Verl and Roger move from some mysterious state in the US, rent a typical cement block house for $75 a month and spend $8,000 installing a ten-foot high razor-wire fence around the lot. They import four, 100-pound German Shephards from Germany and clean out the hardware stores supply of halogen lights and plastic tubing. The electric company is sent to check out the meter for the house when the bill goes from $11 a month to $300 a month. It is 10:00 am and Roger is sitting in a $700 Barcolounger on the front driveway fashioning beer tabs into a clever necklace when the electric man comes. Roger offers him a beer through the padlock gate. Roger explains in his animated Spanglish that only Verl has the key to the gate lock, and Verl is very busy turning the pot plants right now and cannot be disturbed. It's a delicate and precise system.
Billomina (Bill in her old life) is an Internet Tech person halfway through a "physical makeover" and is trying to find her way. She thought moving to a slow-paced little town in a Central American country would afford her the annonimity to stretch her feminine wings. A very nice, and intelligent person, but she obviously had some "issues" prior to her transition that leak into her new life. One of them being a propensity to exaggerate. She's been a CIA hit man, worked for Nixon, knew Elvis Presley and is the person who actually created Google but because of her sexual identity, she was pushed out and penniless. Who knows. But we all know that if she really wanted to be anonymous in her "transition" she would refrain from riding her bicycle around town with a 12-foot python on her neck. Not exactly flying under the radar. At the Illustrious Expat Pot Lucks, Thomas, veteran ex-pat, makes a point to take every newcomer aside and warn them that Billomina is a "he-she".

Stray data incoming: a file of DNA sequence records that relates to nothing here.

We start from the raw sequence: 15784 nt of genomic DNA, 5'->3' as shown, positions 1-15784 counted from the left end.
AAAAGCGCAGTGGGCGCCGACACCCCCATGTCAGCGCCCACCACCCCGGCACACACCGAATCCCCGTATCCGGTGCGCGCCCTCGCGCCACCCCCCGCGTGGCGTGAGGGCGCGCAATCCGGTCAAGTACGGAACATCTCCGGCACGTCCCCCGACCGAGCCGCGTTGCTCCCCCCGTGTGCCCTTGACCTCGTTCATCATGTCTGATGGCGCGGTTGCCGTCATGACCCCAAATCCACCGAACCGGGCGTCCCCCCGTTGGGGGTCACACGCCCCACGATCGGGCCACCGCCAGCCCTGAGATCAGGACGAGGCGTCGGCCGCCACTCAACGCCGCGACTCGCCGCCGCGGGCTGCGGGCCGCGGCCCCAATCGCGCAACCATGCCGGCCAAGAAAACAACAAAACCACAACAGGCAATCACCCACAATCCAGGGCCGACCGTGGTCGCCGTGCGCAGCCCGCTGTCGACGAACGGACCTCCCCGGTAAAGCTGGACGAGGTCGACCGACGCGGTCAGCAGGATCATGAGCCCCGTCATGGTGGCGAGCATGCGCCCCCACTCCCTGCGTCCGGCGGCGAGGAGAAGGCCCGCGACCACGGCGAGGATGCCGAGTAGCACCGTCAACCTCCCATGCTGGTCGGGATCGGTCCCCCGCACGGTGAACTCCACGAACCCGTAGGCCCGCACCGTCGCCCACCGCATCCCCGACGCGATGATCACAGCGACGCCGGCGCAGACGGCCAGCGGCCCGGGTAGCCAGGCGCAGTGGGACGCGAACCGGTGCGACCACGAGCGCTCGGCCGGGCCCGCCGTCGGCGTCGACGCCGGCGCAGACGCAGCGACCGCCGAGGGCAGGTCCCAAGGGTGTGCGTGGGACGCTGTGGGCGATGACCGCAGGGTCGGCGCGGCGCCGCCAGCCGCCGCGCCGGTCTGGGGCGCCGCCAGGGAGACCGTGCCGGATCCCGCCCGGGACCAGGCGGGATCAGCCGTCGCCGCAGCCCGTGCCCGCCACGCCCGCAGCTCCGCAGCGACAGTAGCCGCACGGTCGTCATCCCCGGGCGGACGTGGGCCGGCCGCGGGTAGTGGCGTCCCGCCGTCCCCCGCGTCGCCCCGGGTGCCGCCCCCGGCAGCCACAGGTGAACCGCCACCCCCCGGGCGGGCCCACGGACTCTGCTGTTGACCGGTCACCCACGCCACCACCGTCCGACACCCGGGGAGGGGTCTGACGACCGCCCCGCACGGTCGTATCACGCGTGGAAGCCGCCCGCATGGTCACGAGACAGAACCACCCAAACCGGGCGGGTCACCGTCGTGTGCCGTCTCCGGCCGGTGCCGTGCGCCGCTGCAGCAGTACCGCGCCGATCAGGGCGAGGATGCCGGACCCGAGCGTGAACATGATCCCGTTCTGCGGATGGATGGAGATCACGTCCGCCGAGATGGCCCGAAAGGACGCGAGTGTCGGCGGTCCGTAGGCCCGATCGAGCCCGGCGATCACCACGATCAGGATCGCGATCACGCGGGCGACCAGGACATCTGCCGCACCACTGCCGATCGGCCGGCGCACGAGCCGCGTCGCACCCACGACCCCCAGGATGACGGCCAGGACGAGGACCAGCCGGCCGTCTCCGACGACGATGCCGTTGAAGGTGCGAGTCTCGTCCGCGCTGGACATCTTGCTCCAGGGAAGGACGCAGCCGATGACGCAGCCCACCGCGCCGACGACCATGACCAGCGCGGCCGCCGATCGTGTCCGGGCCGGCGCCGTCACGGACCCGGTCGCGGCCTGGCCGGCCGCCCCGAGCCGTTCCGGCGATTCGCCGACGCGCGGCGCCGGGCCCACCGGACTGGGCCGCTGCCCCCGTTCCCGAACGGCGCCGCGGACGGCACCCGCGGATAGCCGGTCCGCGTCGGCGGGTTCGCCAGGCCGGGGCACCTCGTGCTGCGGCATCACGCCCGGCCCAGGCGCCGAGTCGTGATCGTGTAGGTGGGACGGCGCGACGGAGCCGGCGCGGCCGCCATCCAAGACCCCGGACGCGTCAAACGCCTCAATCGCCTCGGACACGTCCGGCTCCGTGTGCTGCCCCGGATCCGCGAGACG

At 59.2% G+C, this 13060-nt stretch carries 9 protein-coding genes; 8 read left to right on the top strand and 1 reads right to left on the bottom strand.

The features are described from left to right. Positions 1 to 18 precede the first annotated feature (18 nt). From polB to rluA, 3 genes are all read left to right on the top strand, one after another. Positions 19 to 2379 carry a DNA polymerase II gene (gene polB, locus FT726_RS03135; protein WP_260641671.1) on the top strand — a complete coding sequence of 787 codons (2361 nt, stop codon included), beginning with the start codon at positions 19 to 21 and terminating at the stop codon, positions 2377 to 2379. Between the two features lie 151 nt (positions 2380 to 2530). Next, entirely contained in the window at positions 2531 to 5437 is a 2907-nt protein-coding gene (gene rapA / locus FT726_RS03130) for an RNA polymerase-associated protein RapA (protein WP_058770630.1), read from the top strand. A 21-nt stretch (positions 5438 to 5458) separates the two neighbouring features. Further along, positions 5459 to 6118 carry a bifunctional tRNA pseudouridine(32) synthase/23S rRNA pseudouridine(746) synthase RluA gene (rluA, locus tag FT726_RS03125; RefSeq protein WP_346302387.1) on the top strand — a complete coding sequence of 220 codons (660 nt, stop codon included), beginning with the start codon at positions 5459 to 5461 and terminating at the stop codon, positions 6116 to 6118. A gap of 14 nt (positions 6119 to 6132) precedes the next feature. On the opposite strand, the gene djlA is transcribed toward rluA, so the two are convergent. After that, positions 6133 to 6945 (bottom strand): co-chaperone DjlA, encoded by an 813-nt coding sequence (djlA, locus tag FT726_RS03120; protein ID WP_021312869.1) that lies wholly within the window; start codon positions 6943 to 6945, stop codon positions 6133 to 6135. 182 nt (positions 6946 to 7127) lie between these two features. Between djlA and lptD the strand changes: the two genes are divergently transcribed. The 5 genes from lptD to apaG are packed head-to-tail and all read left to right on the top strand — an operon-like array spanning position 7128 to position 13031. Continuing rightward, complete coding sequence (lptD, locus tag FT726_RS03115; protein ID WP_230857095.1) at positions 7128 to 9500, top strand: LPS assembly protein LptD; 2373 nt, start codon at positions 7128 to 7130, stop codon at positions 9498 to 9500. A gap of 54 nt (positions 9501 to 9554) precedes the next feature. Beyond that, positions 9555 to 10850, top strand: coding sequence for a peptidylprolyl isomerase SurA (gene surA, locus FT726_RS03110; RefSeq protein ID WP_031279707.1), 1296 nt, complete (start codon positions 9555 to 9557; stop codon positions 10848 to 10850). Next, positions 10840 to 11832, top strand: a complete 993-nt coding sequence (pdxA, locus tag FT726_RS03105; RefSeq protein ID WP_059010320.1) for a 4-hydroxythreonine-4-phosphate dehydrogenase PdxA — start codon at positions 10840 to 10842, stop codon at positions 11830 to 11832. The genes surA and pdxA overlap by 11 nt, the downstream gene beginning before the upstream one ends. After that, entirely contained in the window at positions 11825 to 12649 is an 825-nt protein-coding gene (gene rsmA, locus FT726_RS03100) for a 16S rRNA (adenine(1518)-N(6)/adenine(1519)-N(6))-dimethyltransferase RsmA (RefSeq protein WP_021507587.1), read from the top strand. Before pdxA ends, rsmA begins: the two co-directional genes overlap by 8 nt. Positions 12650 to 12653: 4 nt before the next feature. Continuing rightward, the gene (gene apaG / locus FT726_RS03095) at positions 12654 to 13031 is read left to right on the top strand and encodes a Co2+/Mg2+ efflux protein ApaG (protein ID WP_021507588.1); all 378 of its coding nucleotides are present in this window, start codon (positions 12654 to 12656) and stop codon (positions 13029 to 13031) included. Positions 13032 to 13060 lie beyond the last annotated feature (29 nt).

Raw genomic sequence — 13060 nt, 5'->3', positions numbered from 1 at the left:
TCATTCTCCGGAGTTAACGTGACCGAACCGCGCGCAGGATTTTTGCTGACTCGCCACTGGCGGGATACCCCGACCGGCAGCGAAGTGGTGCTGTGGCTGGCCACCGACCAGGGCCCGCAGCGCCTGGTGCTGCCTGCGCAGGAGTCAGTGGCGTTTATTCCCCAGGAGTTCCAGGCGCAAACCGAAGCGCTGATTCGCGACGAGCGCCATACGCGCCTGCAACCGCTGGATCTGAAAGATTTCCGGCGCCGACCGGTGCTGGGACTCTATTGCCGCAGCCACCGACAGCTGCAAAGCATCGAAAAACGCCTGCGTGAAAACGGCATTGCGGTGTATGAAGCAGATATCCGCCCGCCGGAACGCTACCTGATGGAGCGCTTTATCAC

Meanwhile, amidst the comings and goings, the locals look on in astonished disbelief. "These are Norte-Americanos?" Well, they think..."as long as they pay their bills and don't kill anyone, who cares...."
Unfortunately.... (to be continued)
[Weekly Review ] | Weekly Review, by Joe Kloc
15 hours ago